NCLEX Practice Exam for Basic Care and Comfort

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Published on February 9, 2017 by NCLEX Exams

NCLEX Practice Exam for Basic Care and Comfort In Text Mode: All questions and answers are given for reading and answering at your own pace.

Question 1. An eleven-month-old infant is brought to the pediatric clinic. The nurse suspects that the child has iron deficiency anemia. Because iron deficiency anemia is suspected, which of the following is the most important information to obtain from the infant’s parents?
A). Relevant sociocultural, economic, and educational background of the family..
B). Normal dietary intake..
C). Any evidence of blood in the stools.
D). A history of maternal anemia during pregnancy.

Question 1 Answer: B). Normal dietary intake..
Question 1 Explanation: Iron deficiency anemia occurs commonly in children 6 to 24 months of age. For the first 4 to 5 months of infancy iron stores laid down for the baby during pregnancy are adequate. When fetal iron stores are depleted, supplemental dietary iron needs to be supplied to meet the infant’s rapid growth needs. Iron deficiency may occur in the infant who drinks mostly milk, which contains no iron, and does not receive adequate dietary iron or supplemental iron. Daily dietary intake is much more related to the diagnosis of iron deficiency anemia than is sociocultural, economic, and educational background of the family. Iron deficiency anemia in an infant is very unlikely to be related to gastrointestinal bleeding. Anemia during pregnancy is unlikely to be the cause of the infant’s iron deficiency anemia. Fetal iron stores are drawn from the mother even if she is anemic.

Question 2. What is the main advantage of cutaneous stimulation in managing pain:
A). allows the family to care for the patient at home..
B). gives client control over pain syndrome..
C). restricts movement and decreases.
D). costs less..

Question 2 Answer: B). gives client control over pain syndrome..
Question 2 Explanation: Cutaneous stimulation allows the patient to have control over his pain and allows him to be in his own environment. Cutaneous stimulation increases movement and decreases pain.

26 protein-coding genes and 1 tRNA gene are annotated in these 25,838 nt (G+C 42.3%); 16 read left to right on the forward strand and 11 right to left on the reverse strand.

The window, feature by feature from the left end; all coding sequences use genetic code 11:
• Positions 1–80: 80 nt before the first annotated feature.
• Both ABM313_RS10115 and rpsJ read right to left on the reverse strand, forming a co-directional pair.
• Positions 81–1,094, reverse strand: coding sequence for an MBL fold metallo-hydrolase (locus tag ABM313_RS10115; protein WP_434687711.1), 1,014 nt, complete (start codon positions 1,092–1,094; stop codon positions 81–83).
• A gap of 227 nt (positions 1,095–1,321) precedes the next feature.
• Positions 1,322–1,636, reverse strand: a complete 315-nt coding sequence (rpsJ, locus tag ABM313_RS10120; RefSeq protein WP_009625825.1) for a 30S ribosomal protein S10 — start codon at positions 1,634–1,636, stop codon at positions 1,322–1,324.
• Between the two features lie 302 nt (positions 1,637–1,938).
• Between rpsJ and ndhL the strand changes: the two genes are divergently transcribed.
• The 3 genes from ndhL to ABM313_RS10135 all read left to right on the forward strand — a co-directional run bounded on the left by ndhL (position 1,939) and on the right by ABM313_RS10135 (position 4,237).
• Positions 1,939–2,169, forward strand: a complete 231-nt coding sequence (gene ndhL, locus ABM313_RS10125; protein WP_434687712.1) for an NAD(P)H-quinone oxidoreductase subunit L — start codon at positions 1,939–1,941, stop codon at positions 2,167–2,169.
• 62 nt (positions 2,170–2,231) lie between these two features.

Question 3. What is the pathological process causing esophageal varices is
A). systemic hypertension..
B). dilated veins and varicesitis..
C). portal hypertension..
D). ascites and edema..

Question 3 Answer: C). portal hypertension..
Question 3 Explanation: Esophageal varices results from increased portal hypertension. In portal hypertension, the liver cannot accept all of the fluid from the portal vein. The excess fluid will back flow to the vessels with lesser pressure, such as esophageal veins or rectal veins causing esophageal varices or hemorrhoids.

Question 4. Pain tolerance in an elderly patient with cancer would:
A). be increased..
B). be lowered..
C). stay the same..
D). no effect on pain tolerance..

Question 4 Answer: B). be lowered..
Question 4 Explanation: There is potential for a lowered pain tolerance to exist with diminished adaptative capacity.

Question 5. Which of the following should be included in a plan of care for a client receiving total parenteral nutrition (TPN)?
A). Flush the TPN line with water prior to initiating nutritional support..
B). Change TPN solution every 24 hours.
C). Withhold medications while the TPN is infusing..
D). Keep client on complete bed rest during TPN therapy..

Question 5 Answer: B). Change TPN solution every 24 hours.
Question 5 Explanation: TPN solutions should be changed every 24 hours in order to prevent bacterial overgrowth due to hypertonicity of the solution. Withholding medications while the TPN is infusing is incorrect; medication therapy can continue during TPN therapy. Flushing the TPN line with water prior to initiating nutritional support is incorrect; flushing is not required because the initiation of TPN does not require a client to remain on bed rest during therapy. However, other clinical conditions of the client may affect mobility issues and warrant the client’s being on bed rest.

Question 6. A nurse is assessing several clients in a long term health care facility. Which client is at highest risk for development of decubitus ulcers?